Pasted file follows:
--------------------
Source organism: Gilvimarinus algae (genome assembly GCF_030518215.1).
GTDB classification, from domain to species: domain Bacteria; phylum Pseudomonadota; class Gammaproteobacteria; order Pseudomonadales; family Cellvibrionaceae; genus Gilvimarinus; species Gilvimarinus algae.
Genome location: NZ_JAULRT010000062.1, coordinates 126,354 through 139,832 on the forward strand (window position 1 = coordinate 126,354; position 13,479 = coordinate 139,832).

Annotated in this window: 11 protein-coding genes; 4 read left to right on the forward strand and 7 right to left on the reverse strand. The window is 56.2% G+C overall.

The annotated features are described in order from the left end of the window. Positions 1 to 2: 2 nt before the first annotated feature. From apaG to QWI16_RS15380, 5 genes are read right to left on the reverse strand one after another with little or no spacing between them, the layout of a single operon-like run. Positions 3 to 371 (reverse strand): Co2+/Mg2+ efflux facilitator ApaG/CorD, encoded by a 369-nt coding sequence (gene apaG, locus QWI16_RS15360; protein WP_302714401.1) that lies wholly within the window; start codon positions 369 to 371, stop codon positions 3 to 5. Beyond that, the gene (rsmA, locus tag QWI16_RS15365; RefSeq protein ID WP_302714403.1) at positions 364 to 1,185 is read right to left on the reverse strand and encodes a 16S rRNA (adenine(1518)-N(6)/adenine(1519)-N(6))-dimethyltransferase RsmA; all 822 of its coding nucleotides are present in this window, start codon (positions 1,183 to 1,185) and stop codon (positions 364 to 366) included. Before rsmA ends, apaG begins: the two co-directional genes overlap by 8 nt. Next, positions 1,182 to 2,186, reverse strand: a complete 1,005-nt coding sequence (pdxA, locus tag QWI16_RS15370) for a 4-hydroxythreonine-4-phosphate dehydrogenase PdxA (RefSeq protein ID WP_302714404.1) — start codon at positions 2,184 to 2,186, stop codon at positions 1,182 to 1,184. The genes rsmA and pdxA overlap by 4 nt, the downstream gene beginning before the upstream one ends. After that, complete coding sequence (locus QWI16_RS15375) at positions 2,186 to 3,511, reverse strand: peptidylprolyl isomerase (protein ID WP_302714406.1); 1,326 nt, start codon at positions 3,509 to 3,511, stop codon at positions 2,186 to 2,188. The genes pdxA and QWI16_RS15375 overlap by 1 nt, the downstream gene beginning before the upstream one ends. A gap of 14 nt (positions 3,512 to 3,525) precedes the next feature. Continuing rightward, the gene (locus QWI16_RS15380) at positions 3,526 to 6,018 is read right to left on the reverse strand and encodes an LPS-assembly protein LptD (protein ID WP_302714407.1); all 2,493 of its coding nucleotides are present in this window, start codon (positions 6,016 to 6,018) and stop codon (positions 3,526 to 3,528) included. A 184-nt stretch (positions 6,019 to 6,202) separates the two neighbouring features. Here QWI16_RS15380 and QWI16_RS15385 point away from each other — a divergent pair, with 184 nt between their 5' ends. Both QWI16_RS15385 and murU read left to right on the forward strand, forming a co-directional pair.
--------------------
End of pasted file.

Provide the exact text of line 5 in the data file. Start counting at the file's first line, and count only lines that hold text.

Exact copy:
The annotated features are described in order from the left end of the window. Positions 1 to 2: 2 nt before the first annotated feature. From apaG to QWI16_RS15380, 5 genes are read right to left on the reverse strand one after another with little or no spacing between them, the layout of a single operon-like run. Positions 3 to 371 (reverse strand): Co2+/Mg2+ efflux facilitator ApaG/CorD, encoded by a 369-nt coding sequence (gene apaG, locus QWI16_RS15360; protein WP_302714401.1) that lies wholly within the window; start codon positions 369 to 371, stop codon positions 3 to 5. Beyond that, the gene (rsmA, locus tag QWI16_RS15365; RefSeq protein ID WP_302714403.1) at positions 364 to 1,185 is read right to left on the reverse strand and encodes a 16S rRNA (adenine(1518)-N(6)/adenine(1519)-N(6))-dimethyltransferase RsmA; all 822 of its coding nucleotides are present in this window, start codon (positions 1,183 to 1,185) and stop codon (positions 364 to 366) included. Before rsmA ends, apaG begins: the two co-directional genes overlap by 8 nt. Next, positions 1,182 to 2,186, reverse strand: a complete 1,005-nt coding sequence (pdxA, locus tag QWI16_RS15370) for a 4-hydroxythreonine-4-phosphate dehydrogenase PdxA (RefSeq protein ID WP_302714404.1) — start codon at positions 2,184 to 2,186, stop codon at positions 1,182 to 1,184. The genes rsmA and pdxA overlap by 4 nt, the downstream gene beginning before the upstream one ends. After that, complete coding sequence (locus QWI16_RS15375) at positions 2,186 to 3,511, reverse strand: peptidylprolyl isomerase (protein ID WP_302714406.1); 1,326 nt, start codon at positions 3,509 to 3,511, stop codon at positions 2,186 to 2,188. The genes pdxA and QWI16_RS15375 overlap by 1 nt, the downstream gene beginning before the upstream one ends. A gap of 14 nt (positions 3,512 to 3,525) precedes the next feature. Continuing rightward, the gene (locus QWI16_RS15380) at positions 3,526 to 6,018 is read right to left on the reverse strand and encodes an LPS-assembly protein LptD (protein ID WP_302714407.1); all 2,493 of its coding nucleotides are present in this window, start codon (positions 6,016 to 6,018) and stop codon (positions 3,526 to 3,528) included. A 184-nt stretch (positions 6,019 to 6,202) separates the two neighbouring features. Here QWI16_RS15380 and QWI16_RS15385 point away from each other — a divergent pair, with 184 nt between their 5' ends. Both QWI16_RS15385 and murU read left to right on the forward strand, forming a co-directional pair.